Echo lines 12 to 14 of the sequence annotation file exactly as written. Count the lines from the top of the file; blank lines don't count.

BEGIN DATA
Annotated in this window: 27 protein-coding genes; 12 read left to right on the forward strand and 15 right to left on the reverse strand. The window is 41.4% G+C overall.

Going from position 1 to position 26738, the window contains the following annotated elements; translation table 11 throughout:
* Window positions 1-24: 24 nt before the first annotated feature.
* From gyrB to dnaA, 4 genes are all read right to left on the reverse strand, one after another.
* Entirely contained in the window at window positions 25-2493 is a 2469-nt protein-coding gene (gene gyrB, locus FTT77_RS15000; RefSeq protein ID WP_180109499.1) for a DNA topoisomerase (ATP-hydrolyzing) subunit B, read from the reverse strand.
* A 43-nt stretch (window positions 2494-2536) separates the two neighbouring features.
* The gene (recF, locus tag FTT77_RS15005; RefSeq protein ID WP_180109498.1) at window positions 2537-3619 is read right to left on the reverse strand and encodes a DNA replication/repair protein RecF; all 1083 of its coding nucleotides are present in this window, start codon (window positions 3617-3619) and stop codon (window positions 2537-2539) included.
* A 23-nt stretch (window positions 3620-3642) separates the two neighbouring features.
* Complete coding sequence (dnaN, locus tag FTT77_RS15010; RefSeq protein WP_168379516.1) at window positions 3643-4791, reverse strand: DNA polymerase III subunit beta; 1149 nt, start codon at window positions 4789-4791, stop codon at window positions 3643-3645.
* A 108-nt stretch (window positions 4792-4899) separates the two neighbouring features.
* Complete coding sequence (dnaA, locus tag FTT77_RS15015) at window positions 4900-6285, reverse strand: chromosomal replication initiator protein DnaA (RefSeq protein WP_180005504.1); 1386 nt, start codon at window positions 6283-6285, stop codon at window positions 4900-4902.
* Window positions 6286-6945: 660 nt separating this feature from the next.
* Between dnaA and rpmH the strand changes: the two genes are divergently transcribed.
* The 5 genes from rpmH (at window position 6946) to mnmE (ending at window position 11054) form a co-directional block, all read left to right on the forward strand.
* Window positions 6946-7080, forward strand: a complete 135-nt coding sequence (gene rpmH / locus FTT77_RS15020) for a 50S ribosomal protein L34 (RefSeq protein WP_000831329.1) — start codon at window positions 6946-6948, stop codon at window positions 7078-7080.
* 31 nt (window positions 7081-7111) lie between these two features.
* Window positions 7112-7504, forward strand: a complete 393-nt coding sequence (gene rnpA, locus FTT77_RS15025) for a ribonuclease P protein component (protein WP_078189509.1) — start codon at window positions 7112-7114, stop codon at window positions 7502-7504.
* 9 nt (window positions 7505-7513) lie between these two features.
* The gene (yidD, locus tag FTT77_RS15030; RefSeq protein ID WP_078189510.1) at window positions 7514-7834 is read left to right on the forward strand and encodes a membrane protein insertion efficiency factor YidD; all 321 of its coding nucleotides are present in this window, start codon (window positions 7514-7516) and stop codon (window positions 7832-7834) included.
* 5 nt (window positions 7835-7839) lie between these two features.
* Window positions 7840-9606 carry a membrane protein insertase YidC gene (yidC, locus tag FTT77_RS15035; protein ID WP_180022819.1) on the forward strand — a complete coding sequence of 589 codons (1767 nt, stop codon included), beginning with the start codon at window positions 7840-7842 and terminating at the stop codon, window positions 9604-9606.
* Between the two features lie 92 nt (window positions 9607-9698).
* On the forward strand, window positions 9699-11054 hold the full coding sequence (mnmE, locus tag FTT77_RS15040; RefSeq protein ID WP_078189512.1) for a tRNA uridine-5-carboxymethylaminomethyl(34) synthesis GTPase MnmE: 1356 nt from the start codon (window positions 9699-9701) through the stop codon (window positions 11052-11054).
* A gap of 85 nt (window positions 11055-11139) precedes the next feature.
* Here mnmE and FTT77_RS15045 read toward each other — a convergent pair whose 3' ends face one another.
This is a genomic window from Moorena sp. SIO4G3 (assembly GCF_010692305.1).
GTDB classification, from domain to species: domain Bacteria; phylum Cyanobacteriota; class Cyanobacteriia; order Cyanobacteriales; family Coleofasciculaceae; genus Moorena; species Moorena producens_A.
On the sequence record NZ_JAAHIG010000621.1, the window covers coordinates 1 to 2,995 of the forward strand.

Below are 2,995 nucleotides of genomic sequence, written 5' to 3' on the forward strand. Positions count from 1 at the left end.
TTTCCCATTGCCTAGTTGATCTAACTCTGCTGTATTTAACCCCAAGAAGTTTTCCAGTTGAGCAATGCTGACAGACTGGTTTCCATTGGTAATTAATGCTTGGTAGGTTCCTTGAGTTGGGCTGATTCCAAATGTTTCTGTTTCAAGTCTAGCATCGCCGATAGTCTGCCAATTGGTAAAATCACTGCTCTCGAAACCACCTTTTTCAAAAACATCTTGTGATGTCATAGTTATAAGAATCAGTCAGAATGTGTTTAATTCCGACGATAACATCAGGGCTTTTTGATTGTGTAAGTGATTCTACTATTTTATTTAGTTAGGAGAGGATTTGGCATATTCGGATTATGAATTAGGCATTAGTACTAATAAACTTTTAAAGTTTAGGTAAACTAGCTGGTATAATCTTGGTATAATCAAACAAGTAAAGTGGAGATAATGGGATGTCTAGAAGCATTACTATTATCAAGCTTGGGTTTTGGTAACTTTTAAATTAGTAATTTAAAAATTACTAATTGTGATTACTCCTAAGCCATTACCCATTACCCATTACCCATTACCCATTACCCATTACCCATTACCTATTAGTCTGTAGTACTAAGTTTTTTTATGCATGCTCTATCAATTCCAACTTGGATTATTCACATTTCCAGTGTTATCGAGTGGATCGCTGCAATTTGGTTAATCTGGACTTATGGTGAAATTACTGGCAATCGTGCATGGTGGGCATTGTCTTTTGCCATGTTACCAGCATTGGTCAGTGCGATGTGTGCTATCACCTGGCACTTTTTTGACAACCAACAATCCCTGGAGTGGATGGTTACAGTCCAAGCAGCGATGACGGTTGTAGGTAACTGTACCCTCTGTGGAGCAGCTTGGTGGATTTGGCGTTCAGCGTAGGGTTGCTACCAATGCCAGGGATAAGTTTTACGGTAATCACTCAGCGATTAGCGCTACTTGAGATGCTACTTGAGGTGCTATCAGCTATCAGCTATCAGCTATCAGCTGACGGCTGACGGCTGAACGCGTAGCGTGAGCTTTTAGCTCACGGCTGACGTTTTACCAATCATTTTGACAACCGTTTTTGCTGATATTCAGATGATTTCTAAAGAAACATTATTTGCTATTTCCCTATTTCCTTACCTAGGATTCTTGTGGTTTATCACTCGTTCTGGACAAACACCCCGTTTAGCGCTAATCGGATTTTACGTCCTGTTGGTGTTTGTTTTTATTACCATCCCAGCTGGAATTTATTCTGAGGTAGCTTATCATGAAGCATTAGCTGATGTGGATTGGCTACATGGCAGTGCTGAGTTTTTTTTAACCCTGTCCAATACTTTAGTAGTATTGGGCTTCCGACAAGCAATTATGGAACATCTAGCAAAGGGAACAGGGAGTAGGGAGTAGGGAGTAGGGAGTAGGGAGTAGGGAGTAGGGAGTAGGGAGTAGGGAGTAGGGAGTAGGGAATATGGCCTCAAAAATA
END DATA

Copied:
* Window positions 6286-6945: 660 nt separating this feature from the next.
* Between dnaA and rpmH the strand changes: the two genes are divergently transcribed.
* The 5 genes from rpmH (at window position 6946) to mnmE (ending at window position 11054) form a co-directional block, all read left to right on the forward strand.